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Kikiaola is located in Hawaii
LocationMenehune Rd., Waimea, Hawaii
Coordinates21°58′31″N 159°39′35″W / 21.97528°N 159.65972°W / 21.97528; -159.65972Coordinates: 21°58′31″N 159°39′35″W / 21.97528°N 159.65972°W / 21.97528; -159.65972
NRHP reference #84000270[1]
Added to NRHPNovember 16, 1984

Kīkīaola is a historic irrigation ditch (ʻauwai) located near Waimea on the island of Kauai in the U.S. state of Hawaii. Also known as "Menehune Ditch" or "Peekauai Ditch," it was added to the National Register of Historic Places on November 16, 1984.[1] It is purported to have been built by the Menehune.[2]

Kikiaola facing stones

Hawaiians built many stone-lined ʻauwai to irrigate ponds for growing taro (kalo), but very rarely employed dressed stone to line ditches. The 120 finely cut basalt blocks that line about 200 feet of the outer wall of the Menehune Ditch make it not just exceptional, but "the acme of stone-faced ditches" in the words of archaeologist Wendell C. Bennett.[3]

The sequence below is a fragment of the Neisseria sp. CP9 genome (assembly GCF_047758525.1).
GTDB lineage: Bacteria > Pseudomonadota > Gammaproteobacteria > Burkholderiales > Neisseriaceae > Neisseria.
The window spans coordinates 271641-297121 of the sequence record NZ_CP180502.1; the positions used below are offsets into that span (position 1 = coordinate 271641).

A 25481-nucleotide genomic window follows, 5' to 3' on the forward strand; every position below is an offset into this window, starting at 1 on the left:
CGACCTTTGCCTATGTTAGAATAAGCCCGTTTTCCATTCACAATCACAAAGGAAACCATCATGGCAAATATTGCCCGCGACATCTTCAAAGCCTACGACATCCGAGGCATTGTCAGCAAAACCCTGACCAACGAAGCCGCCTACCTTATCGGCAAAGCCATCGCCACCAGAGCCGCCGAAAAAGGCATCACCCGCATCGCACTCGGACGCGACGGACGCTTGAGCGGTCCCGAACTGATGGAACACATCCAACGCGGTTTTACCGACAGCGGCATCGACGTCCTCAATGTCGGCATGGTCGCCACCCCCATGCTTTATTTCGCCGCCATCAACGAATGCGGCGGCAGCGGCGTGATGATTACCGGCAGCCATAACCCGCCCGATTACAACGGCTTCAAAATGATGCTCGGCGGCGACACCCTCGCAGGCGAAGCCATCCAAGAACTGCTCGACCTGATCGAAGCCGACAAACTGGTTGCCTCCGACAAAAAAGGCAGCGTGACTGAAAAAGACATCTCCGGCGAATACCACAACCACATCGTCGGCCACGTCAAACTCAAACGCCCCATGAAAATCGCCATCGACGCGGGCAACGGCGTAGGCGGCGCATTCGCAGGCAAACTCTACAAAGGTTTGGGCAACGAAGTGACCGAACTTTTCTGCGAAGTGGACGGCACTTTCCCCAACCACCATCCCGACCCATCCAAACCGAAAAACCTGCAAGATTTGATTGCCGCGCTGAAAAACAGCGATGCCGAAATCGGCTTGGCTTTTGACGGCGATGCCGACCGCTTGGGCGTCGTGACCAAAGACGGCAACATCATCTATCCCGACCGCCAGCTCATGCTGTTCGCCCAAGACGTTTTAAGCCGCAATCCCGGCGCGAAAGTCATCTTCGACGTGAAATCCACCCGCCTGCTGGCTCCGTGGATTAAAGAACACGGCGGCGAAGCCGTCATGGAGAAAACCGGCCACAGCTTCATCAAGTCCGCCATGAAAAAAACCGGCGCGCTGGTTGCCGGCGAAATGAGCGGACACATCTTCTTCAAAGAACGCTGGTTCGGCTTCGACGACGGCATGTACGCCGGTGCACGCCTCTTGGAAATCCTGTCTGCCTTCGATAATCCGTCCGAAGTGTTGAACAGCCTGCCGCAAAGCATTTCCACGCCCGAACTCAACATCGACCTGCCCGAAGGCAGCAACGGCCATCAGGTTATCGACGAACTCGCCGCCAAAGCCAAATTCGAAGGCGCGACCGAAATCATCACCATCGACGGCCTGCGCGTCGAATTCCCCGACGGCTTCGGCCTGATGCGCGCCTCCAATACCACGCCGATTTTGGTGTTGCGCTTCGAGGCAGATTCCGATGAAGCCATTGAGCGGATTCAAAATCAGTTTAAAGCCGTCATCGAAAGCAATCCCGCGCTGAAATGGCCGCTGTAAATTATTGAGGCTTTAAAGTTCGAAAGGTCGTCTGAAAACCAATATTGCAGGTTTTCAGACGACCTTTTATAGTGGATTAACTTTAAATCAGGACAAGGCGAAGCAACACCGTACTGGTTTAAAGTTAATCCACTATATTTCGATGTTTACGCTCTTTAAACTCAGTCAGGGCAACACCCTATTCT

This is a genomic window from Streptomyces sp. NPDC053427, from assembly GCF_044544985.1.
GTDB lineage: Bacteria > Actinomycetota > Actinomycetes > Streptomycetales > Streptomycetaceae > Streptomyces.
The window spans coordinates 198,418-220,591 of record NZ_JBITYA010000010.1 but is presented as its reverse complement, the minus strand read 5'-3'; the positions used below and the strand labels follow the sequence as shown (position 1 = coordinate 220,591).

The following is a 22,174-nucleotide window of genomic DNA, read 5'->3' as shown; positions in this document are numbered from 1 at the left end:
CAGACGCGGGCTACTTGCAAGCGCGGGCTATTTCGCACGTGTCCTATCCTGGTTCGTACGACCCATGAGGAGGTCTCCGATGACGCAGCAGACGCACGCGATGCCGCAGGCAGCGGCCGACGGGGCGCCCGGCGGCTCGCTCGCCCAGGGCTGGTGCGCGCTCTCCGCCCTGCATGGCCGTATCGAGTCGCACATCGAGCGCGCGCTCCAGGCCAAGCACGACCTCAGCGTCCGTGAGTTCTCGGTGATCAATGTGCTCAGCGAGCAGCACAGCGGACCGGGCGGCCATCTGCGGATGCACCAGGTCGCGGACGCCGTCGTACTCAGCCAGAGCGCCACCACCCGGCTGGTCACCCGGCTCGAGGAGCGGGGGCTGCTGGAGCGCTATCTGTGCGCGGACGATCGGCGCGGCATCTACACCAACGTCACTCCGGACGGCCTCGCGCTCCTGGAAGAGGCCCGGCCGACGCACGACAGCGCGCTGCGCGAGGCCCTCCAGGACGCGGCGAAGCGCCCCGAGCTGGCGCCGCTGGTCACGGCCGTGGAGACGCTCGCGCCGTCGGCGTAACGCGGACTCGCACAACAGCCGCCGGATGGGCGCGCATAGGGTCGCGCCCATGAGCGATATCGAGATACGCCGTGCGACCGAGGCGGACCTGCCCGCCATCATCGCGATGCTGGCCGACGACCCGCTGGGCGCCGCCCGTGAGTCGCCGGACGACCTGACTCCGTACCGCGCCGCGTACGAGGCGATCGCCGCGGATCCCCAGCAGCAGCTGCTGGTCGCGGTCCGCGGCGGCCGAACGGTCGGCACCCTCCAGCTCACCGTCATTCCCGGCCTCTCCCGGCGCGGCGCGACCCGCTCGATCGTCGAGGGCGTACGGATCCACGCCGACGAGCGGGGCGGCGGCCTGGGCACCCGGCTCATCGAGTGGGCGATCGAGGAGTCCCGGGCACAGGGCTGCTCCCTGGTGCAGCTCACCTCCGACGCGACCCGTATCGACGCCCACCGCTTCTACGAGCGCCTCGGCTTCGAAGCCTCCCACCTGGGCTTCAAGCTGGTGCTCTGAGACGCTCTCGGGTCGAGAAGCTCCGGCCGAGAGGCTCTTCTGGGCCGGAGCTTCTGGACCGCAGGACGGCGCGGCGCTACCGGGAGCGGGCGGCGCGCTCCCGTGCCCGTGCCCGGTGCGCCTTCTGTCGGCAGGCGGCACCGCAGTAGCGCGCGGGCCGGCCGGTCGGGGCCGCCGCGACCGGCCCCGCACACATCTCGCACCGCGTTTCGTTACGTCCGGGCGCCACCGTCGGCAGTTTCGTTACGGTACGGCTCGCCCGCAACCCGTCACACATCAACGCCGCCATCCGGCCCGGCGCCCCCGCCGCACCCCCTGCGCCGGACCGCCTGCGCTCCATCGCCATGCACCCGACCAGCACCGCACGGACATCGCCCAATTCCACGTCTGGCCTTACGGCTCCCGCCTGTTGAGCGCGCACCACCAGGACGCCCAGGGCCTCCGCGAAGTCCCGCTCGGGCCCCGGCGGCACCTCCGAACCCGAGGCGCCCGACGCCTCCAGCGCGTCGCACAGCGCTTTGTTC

The site shares its name with a harbor near Waimea.


  1. ^ a b National Park Service (2008-04-15). "National Register Information System". National Register of Historic Places. National Park Service.
  2. ^ Mumford, Manly W. (1988-01-11). The Menehune (Speech). The Chicago Literary Club, Chicago, IL, USA. Retrieved 2008-02-16.
  3. ^ Kirch, Patrick Vinton (1996). "ʻAuwai at Waimea (The "Menehune Ditch")". Legacy of the Landscape: An Illustrated Guide to Hawaiian Archaeological Sites. Honolulu: University of Hawaii Press. p. 22. ISBN 0-8248-1739-7.